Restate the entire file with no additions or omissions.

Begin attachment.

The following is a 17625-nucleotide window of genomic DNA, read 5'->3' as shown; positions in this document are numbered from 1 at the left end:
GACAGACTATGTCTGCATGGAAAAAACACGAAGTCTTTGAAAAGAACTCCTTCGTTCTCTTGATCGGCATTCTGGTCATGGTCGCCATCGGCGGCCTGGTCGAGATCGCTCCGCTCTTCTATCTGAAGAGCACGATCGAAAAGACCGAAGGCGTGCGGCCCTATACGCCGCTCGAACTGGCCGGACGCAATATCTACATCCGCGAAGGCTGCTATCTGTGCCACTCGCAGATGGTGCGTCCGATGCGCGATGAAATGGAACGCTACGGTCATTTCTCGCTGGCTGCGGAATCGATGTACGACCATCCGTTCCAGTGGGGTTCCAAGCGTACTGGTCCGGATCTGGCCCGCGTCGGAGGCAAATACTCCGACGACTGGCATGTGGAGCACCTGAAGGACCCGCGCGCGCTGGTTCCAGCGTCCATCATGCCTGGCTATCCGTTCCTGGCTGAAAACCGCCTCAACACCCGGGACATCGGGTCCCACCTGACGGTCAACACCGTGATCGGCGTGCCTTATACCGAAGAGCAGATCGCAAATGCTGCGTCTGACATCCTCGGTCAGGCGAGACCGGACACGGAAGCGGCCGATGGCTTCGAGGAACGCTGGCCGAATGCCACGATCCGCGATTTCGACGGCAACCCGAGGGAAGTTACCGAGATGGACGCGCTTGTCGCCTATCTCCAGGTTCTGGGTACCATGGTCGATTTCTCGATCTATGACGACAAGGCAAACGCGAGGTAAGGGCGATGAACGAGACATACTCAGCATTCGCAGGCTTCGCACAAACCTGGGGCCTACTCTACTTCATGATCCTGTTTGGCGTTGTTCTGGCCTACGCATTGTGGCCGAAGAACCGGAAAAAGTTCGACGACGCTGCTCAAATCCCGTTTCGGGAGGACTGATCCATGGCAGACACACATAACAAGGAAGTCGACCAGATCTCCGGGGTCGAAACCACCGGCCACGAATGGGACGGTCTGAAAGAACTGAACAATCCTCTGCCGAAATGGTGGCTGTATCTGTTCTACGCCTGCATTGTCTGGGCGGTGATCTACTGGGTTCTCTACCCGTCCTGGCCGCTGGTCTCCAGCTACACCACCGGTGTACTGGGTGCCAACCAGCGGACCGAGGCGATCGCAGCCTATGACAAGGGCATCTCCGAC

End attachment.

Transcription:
The following is a 17625-nucleotide window of genomic DNA, read 5'->3' as shown; positions in this document are numbered from 1 at the left end:
GACAGACTATGTCTGCATGGAAAAAACACGAAGTCTTTGAAAAGAACTCCTTCGTTCTCTTGATCGGCATTCTGGTCATGGTCGCCATCGGCGGCCTGGTCGAGATCGCTCCGCTCTTCTATCTGAAGAGCACGATCGAAAAGACCGAAGGCGTGCGGCCCTATACGCCGCTCGAACTGGCCGGACGCAATATCTACATCCGCGAAGGCTGCTATCTGTGCCACTCGCAGATGGTGCGTCCGATGCGCGATGAAATGGAACGCTACGGTCATTTCTCGCTGGCTGCGGAATCGATGTACGACCATCCGTTCCAGTGGGGTTCCAAGCGTACTGGTCCGGATCTGGCCCGCGTCGGAGGCAAATACTCCGACGACTGGCATGTGGAGCACCTGAAGGACCCGCGCGCGCTGGTTCCAGCGTCCATCATGCCTGGCTATCCGTTCCTGGCTGAAAACCGCCTCAACACCCGGGACATCGGGTCCCACCTGACGGTCAACACCGTGATCGGCGTGCCTTATACCGAAGAGCAGATCGCAAATGCTGCGTCTGACATCCTCGGTCAGGCGAGACCGGACACGGAAGCGGCCGATGGCTTCGAGGAACGCTGGCCGAATGCCACGATCCGCGATTTCGACGGCAACCCGAGGGAAGTTACCGAGATGGACGCGCTTGTCGCCTATCTCCAGGTTCTGGGTACCATGGTCGATTTCTCGATCTATGACGACAAGGCAAACGCGAGGTAAGGGCGATGAACGAGACATACTCAGCATTCGCAGGCTTCGCACAAACCTGGGGCCTACTCTACTTCATGATCCTGTTTGGCGTTGTTCTGGCCTACGCATTGTGGCCGAAGAACCGGAAAAAGTTCGACGACGCTGCTCAAATCCCGTTTCGGGAGGACTGATCCATGGCAGACACACATAACAAGGAAGTCGACCAGATCTCCGGGGTCGAAACCACCGGCCACGAATGGGACGGTCTGAAAGAACTGAACAATCCTCTGCCGAAATGGTGGCTGTATCTGTTCTACGCCTGCATTGTCTGGGCGGTGATCTACTGGGTTCTCTACCCGTCCTGGCCGCTGGTCTCCAGCTACACCACCGGTGTACTGGGTGCCAACCAGCGGACCGAGGCGATCGCAGCCTATGACAAGGGCATCTCCGAC